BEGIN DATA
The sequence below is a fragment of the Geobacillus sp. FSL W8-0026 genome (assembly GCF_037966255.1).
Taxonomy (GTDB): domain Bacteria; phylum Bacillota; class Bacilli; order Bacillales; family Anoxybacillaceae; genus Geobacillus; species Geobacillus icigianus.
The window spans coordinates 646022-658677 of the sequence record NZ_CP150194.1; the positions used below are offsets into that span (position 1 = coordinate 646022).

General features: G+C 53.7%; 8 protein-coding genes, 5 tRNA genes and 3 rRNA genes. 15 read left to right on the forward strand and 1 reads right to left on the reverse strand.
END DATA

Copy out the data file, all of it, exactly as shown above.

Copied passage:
The sequence below is a fragment of the Geobacillus sp. FSL W8-0026 genome (assembly GCF_037966255.1).
Taxonomy (GTDB): domain Bacteria; phylum Bacillota; class Bacilli; order Bacillales; family Anoxybacillaceae; genus Geobacillus; species Geobacillus icigianus.
The window spans coordinates 646022-658677 of the sequence record NZ_CP150194.1; the positions used below are offsets into that span (position 1 = coordinate 646022).

General features: G+C 53.7%; 8 protein-coding genes, 5 tRNA genes and 3 rRNA genes. 15 read left to right on the forward strand and 1 reads right to left on the reverse strand.